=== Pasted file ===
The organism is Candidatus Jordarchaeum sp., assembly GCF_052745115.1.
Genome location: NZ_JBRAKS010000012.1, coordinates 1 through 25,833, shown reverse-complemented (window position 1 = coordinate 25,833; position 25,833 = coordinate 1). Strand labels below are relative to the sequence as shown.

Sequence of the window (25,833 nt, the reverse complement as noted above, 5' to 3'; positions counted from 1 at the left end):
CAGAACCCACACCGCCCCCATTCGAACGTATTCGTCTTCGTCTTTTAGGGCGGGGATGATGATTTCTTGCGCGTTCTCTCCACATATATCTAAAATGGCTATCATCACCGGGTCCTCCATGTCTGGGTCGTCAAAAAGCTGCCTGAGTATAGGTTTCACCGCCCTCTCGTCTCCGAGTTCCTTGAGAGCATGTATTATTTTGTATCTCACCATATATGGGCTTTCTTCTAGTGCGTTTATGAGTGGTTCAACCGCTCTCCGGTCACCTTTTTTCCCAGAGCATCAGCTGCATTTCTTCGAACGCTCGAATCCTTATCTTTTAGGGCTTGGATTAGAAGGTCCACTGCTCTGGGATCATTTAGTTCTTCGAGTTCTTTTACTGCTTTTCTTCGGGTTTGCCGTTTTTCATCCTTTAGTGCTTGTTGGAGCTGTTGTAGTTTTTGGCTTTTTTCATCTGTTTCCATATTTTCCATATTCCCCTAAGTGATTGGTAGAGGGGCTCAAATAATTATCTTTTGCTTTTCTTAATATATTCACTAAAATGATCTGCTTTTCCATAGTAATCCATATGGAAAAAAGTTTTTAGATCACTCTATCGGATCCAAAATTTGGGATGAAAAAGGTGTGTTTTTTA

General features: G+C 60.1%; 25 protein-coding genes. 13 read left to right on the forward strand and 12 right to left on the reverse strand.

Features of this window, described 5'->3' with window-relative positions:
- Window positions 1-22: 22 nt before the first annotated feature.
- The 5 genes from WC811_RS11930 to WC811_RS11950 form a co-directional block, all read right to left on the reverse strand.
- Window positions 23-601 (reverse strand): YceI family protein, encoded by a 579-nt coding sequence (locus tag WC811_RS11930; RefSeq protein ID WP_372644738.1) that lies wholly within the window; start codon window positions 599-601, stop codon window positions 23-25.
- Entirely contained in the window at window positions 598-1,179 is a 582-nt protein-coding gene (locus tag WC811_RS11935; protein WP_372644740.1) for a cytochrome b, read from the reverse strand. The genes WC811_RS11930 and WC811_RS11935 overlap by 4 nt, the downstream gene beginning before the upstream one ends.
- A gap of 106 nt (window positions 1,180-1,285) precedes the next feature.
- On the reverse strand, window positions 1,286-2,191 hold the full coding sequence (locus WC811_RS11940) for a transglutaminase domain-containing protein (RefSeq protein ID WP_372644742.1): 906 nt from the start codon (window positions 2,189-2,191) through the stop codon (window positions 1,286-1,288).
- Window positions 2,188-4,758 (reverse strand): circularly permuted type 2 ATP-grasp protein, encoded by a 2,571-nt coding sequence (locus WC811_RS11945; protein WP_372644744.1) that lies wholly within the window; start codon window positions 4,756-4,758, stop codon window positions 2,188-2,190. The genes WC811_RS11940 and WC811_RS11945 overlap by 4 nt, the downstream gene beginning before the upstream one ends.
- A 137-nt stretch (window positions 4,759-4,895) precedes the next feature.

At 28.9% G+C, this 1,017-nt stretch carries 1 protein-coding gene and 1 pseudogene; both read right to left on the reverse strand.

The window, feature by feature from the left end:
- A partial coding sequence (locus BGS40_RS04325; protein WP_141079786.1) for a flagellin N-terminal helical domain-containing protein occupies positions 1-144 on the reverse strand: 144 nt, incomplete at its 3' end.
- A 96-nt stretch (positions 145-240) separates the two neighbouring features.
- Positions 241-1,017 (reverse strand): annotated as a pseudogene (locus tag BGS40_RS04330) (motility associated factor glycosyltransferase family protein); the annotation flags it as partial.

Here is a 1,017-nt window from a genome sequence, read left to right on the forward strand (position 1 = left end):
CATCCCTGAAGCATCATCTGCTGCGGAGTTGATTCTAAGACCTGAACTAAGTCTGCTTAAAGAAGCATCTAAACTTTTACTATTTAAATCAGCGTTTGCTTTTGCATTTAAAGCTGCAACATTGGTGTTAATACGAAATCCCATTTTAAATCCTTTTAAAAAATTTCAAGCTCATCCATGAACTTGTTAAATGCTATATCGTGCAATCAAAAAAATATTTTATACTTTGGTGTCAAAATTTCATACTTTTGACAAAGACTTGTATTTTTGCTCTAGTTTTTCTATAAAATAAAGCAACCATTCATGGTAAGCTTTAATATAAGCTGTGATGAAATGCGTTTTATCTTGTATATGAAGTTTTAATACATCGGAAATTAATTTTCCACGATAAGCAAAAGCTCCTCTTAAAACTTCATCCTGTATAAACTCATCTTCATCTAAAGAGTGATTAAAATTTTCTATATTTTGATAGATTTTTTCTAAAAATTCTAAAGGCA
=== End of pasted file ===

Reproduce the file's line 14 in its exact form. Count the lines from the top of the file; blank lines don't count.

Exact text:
- A 137-nt stretch (window positions 4,759-4,895) precedes the next feature.